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House Questions Postmaster General DeJoy

by Sonali Muthukrishnan

National/World Editor

The House Committee on Oversight and Reform called Postmaster General Louis DeJoy to testify at a hearing on Mon., Aug. 24. In recent weeks, DeJoy made critical changes to the United States Postal Service’s (USPS) operational and organizational systems. The House Committee questioned DeJoy on these changes, which could slow mail, reduce delivery standards, and make it more difficult for American voters to mail in their ballots.

Rep. Carolyn Maloney (D-NY), Chairwoman of the House Committee on Oversight and Reform, scrutinized the effectiveness of the USPS, stating, “When we asked post leaders about these delays, they downplayed them, they dismissed them as temporary. They discounted them as minor, unintended consequences of reforms being put in place. But then we saw national headlines describing these delays in much more detail… this list goes on and on.”

Maloney referenced an internal postal service document – PMG Briefing – a presentation from approximately two weeks ago. The document, made for the postmaster general, warned that widespread delays in mailing are not temporary. It has evidence that the delays allegedly started in July when DeJoy began making changes in the USPS’s operation and organization. Maloney revealed that DeJoy currently owns stock from companies that directly compete with the USPS. She also noted that the Postal Service Inspector General began an investigation into DeJoy’s recent changes.

In DeJoy’s opening statement, he explained, “I want to begin by assuring this committee and the American public that the Postal Service is fully capable and committed to delivering the nation’s ballots, securely and on time. This sacred duty is my number one priority between now and election day.”

DeJoy went on to say that many perceived misconceptions surrounded his actions. He explained that he did not order the removal of blue collection boxes or mail-processing equipment, the cut back on hours at USPS, or eliminate cutbacks or overtime.

In DeJoy’s testimony, he explained that although he didn’t make these changes, he decided to suspend these practices until after Nov. 3. DeJoy hopes that halting these recent changes will remove any Americans’ misconceptions about the USPS and its commitment to delivering the nation’s election mail. He also stated that the financial situation of the Postal Service is unacceptable and needs fixing. While delays are currently occurring, DeJoy emphasized that the USPS is working hard to prevent them.

Prior events addressed by the hearing included the Senate testimony that occurred on Aug. 21 and the legislation Congress approved on Aug. 22. The Congressional measure stops all USPS operational changes and funding cuts, and it also forces the Postal Service to make election-related mail the top priority. The bill grants the USPS 25 billion dollars to address the lost revenue due to the COVID-19 pandemic and pay for the upcoming election’s resources. Democrats and 26 Republicans passed the legislation with a vote, 257 to 150. While Congress approved it, the bill is unlikely to pass through the Republican-controlled Senate unchanged.

During questioning, Maloney accused DeJoy of withholding the PMG document and analysis, which showed a decline in the service of the USPS in the last 70 days, from the Senate and Congress. DeJoy responded that on-time Postal Service mail trucks were not a policy change, but merely a request. He stated that there were many other reasons for the delays not related to the changes that he made, but he did not specify the other reasons behind these delays.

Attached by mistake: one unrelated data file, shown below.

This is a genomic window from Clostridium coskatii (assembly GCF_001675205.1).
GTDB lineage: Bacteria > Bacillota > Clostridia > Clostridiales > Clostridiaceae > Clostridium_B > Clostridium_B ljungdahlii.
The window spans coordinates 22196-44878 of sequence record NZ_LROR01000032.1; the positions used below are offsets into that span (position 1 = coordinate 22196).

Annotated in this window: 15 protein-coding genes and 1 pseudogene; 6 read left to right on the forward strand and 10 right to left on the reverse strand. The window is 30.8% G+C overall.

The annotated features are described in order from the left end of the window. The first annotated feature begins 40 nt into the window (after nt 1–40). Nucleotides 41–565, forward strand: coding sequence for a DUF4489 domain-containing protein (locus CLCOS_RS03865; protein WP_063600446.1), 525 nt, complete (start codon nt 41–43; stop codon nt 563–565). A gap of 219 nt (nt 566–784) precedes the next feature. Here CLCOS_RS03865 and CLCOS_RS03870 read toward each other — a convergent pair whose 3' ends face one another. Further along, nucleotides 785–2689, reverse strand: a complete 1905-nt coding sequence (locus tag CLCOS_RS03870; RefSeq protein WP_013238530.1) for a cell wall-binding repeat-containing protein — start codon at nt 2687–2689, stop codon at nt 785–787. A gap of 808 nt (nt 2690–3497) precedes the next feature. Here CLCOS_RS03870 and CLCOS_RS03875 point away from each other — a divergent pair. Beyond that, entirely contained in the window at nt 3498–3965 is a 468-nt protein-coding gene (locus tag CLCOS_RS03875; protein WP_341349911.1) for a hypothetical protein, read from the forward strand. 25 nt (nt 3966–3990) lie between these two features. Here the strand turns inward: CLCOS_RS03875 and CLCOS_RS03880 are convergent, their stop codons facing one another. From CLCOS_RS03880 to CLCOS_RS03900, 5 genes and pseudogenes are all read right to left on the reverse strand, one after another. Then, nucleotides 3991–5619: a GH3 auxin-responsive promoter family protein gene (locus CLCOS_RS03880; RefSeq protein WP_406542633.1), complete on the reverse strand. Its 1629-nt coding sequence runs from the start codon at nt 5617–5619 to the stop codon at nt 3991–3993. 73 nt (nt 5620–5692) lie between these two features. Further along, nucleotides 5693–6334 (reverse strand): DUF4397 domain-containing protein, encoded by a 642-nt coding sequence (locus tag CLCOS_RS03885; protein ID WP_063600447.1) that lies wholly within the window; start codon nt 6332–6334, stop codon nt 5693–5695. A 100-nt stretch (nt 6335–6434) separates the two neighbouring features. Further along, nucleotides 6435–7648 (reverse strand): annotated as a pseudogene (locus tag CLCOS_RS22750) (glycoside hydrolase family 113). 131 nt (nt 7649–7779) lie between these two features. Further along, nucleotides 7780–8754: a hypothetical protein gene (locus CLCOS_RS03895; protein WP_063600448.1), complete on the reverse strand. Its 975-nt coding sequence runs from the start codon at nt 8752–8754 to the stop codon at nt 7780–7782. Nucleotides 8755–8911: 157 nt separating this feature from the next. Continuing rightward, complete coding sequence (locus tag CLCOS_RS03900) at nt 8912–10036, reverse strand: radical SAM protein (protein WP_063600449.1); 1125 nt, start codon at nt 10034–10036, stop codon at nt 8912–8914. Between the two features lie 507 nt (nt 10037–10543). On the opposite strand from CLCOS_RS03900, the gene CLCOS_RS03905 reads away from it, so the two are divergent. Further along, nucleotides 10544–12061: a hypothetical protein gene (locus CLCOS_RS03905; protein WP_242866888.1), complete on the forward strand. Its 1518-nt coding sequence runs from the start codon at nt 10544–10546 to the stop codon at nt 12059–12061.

Expressing his frustration on the matter, Rep. Stephen Lynch (D-Mass) said, “After 240 years of patriotic service, delivering the mail, how can one person screw this up in just a few weeks… What the heck are you doing?”

Furthermore, DeJoy made it clear that the management team’s goal is to make the Postal Service self-sufficient, and they have developed plans to make this a reality. DeJoy took away the mail-sorting machines because “they were not needed.” He testified that the Postal Service is planning to bring in extra resources to help with mail-in voting for the election: overtime, additional truck trips, postal inspection checks, and rounds in each postal processing facility.

In his statement, Rep. Jim Jordan (R-OH) explained, “I think we all know what this is about, these guys want chaos and confusion because they know that on election night President Trump is going to win…they want to keep counting.” Rep. James Comer (R-NY) highlighted that blue box removals occurred during the Obama-Biden administration, yet the Postmaster General did not face criticism for this decision. Rep. Greg Steube (R-Florida) supported Jordan’s view, saying, “It’s unfortunate that there are Democrats on this committee that have 100 percent politicized the Postal Service to try to stoke fear with the American people.”

In his testimony, DeJoy noted COVID-19 had had an impact on employee availability. He also stated that he requested that the USPS mitigate its extra trips. This change, along with on-time trucks and removed mail-sorting machines, were the only alterations that DeJoy acknowledged he made. He made these changes in hope of making the USPS more efficient and self-sufficient. DeJoy will suspend these recent changes until the election on Nov. 3.

(Sources: Oversight House Website, Congress Website, C-SPAN, New York Times)


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